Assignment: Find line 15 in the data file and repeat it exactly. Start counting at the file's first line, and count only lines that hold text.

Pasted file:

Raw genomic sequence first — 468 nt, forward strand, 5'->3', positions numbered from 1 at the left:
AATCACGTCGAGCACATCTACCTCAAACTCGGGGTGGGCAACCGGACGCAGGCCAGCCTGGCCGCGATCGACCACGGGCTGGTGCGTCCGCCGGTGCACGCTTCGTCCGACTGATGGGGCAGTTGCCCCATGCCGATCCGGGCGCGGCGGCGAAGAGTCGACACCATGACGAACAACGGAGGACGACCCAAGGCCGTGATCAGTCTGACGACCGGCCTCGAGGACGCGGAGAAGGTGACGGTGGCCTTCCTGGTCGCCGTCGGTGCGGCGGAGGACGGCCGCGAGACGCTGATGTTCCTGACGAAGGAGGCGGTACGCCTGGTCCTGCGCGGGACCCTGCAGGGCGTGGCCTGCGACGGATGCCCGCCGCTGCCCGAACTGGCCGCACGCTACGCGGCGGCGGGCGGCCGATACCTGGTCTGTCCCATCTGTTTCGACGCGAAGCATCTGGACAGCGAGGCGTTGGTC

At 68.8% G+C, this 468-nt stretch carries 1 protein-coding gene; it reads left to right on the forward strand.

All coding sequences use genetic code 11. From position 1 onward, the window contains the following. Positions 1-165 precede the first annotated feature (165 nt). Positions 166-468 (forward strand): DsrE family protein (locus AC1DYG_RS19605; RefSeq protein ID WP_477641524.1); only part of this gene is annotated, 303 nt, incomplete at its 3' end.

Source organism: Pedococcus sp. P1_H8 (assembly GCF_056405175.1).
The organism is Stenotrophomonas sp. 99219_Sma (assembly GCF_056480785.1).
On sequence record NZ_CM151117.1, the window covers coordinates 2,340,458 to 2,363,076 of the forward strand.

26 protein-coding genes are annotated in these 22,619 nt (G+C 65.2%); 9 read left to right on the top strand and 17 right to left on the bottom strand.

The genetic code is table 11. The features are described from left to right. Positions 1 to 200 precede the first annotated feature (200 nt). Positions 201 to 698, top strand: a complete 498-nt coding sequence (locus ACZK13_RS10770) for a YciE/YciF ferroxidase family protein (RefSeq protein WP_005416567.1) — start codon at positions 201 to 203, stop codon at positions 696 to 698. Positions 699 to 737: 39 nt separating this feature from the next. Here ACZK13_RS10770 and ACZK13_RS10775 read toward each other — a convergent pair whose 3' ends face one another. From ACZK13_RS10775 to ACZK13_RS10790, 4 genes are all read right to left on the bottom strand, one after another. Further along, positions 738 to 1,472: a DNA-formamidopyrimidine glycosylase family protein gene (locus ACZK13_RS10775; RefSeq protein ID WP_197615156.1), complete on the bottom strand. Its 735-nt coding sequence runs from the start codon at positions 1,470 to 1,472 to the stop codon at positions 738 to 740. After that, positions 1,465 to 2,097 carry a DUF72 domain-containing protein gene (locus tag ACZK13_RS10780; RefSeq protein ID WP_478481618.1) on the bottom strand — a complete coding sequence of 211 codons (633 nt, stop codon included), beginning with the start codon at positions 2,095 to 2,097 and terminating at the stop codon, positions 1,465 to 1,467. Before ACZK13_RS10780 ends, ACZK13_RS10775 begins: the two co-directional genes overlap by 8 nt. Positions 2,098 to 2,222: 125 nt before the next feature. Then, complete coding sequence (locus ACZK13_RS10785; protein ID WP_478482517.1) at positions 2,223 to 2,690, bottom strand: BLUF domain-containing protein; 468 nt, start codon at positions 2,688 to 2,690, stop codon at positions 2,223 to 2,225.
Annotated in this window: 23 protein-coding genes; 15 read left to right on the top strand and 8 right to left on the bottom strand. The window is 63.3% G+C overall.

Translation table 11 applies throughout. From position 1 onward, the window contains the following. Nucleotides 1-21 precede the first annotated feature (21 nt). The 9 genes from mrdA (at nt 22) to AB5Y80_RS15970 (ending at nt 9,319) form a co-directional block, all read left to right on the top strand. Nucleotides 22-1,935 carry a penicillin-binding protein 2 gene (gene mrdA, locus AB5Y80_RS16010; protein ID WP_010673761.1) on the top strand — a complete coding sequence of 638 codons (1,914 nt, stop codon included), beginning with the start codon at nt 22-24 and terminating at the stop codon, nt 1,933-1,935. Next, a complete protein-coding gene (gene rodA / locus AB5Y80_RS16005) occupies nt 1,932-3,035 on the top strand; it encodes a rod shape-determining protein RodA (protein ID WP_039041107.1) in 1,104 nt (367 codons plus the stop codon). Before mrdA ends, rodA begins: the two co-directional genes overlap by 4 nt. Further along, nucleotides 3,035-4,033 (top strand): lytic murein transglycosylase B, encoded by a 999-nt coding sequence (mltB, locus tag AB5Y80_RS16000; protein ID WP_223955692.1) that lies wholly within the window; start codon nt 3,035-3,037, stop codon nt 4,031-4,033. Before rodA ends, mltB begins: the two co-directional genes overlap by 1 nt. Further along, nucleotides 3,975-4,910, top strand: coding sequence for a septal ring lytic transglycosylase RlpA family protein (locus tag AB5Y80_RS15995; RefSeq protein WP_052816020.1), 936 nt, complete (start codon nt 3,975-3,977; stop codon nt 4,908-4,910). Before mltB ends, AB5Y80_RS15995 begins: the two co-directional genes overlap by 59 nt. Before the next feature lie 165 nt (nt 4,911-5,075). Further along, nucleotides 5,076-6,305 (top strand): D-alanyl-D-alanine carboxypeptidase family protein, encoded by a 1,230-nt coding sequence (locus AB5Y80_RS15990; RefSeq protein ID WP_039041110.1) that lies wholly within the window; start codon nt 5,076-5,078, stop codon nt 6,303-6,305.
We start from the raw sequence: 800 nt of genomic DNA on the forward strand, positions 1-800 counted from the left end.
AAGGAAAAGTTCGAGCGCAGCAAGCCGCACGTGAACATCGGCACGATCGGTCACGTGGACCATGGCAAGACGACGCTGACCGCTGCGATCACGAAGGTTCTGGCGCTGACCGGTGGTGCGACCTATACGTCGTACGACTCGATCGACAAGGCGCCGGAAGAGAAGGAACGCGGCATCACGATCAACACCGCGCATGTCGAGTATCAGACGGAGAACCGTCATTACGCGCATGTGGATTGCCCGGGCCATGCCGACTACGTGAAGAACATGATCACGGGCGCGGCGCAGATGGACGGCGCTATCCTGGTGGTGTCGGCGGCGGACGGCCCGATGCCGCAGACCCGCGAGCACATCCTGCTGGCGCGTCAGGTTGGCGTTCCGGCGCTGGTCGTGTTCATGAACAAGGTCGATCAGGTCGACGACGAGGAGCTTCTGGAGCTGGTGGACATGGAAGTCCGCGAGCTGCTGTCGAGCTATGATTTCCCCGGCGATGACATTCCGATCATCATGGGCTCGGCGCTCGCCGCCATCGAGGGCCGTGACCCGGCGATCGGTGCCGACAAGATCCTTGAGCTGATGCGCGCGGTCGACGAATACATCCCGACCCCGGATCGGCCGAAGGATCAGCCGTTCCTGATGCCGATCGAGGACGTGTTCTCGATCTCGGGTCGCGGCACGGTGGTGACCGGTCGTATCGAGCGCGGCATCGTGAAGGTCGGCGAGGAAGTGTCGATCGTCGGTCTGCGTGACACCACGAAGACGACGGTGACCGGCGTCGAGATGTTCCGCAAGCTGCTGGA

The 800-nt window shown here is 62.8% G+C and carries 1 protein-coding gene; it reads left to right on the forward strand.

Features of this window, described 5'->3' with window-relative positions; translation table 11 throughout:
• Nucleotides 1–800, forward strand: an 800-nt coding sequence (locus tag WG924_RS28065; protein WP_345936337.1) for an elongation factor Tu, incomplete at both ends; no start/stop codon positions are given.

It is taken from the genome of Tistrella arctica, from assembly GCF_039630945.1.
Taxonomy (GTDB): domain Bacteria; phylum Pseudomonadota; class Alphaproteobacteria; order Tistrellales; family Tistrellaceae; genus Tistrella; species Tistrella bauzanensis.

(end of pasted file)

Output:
Features of this window, described 5'->3' with window-relative positions; translation table 11 throughout: